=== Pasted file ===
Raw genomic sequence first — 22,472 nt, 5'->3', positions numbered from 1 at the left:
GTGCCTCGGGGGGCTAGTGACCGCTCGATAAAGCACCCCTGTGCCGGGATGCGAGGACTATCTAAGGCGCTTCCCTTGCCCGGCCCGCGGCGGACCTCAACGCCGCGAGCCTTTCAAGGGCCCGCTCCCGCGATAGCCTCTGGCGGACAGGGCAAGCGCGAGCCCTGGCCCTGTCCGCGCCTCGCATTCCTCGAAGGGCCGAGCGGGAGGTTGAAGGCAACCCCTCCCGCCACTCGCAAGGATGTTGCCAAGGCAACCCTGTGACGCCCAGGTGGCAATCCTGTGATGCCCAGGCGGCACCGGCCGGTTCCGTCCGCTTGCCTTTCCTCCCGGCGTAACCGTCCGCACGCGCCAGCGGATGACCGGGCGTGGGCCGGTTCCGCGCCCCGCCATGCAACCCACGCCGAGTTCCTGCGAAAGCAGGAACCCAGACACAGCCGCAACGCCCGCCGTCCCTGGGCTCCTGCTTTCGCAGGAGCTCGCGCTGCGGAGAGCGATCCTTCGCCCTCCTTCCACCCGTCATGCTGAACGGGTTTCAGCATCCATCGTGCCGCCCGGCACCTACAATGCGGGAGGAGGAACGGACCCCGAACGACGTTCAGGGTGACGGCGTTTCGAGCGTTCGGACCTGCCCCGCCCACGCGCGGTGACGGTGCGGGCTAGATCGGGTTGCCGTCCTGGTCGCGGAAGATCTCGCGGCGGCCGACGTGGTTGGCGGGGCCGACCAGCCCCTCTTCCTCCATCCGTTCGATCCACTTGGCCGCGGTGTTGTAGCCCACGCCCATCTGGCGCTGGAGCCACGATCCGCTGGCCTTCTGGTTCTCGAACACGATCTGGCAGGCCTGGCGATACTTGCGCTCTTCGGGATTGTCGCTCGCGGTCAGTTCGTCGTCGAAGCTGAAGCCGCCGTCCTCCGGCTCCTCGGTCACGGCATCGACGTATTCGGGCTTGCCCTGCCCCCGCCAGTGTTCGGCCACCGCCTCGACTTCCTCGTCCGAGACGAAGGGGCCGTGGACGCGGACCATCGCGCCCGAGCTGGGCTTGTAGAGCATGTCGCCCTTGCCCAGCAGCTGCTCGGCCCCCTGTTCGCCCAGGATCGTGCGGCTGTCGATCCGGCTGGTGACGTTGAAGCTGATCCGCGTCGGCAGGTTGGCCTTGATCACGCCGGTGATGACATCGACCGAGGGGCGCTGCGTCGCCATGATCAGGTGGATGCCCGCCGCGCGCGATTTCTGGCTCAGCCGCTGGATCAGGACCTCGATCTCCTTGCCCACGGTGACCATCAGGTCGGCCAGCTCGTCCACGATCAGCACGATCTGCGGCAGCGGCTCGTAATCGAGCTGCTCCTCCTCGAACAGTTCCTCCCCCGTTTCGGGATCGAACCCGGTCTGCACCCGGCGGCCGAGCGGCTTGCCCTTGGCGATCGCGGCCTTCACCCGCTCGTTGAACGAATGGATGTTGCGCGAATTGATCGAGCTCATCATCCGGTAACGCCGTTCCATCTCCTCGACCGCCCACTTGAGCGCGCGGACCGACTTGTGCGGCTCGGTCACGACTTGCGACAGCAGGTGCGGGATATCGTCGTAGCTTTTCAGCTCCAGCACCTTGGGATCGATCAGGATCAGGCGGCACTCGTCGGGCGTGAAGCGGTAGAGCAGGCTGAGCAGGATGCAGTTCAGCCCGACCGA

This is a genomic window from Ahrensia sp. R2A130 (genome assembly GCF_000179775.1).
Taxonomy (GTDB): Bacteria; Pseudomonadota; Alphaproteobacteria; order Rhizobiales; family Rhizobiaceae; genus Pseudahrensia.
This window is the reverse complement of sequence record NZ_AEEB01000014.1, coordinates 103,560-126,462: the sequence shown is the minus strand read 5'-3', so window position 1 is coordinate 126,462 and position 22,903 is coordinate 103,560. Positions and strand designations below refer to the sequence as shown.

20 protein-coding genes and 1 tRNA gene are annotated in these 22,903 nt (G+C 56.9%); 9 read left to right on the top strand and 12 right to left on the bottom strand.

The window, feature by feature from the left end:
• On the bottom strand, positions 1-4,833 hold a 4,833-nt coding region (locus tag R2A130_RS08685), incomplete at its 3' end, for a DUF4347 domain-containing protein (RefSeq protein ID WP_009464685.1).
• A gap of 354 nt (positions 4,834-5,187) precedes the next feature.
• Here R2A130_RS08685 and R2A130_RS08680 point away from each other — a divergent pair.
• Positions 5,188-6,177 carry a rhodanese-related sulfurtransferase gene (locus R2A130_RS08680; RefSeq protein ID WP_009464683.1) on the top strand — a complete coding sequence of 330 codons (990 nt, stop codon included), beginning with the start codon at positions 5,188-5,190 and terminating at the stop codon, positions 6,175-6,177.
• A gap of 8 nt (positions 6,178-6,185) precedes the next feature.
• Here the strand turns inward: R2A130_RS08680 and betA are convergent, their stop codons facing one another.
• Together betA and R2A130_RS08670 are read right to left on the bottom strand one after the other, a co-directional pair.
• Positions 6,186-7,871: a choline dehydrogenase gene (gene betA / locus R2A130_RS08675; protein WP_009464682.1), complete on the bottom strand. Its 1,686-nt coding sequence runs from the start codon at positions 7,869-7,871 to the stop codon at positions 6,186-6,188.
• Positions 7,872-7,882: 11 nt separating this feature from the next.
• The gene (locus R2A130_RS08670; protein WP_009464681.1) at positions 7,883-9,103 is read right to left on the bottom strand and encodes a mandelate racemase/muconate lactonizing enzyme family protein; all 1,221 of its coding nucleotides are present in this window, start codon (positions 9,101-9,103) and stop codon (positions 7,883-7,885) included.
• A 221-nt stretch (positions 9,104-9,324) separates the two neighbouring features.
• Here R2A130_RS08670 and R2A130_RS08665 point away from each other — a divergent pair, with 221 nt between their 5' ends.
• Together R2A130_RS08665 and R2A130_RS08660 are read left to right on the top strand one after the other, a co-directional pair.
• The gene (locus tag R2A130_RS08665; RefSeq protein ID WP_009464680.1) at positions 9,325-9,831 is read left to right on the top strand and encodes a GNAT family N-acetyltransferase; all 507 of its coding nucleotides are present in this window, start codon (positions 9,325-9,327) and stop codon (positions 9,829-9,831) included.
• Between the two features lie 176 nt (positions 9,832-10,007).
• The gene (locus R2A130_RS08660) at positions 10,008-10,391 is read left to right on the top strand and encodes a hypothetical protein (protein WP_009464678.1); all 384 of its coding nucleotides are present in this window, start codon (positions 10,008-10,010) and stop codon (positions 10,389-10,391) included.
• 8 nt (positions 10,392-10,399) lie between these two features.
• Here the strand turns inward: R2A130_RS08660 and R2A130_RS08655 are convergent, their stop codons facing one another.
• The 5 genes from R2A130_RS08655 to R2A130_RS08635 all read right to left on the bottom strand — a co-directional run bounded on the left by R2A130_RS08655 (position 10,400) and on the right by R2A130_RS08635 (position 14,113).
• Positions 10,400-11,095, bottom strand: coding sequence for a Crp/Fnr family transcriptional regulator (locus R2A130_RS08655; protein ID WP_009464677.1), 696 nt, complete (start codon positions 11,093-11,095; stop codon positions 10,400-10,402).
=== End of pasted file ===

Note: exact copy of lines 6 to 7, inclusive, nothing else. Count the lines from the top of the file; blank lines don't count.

20 protein-coding genes and 1 tRNA gene are annotated in these 22,903 nt (G+C 56.9%); 9 read left to right on the top strand and 12 right to left on the bottom strand.

The window, feature by feature from the left end: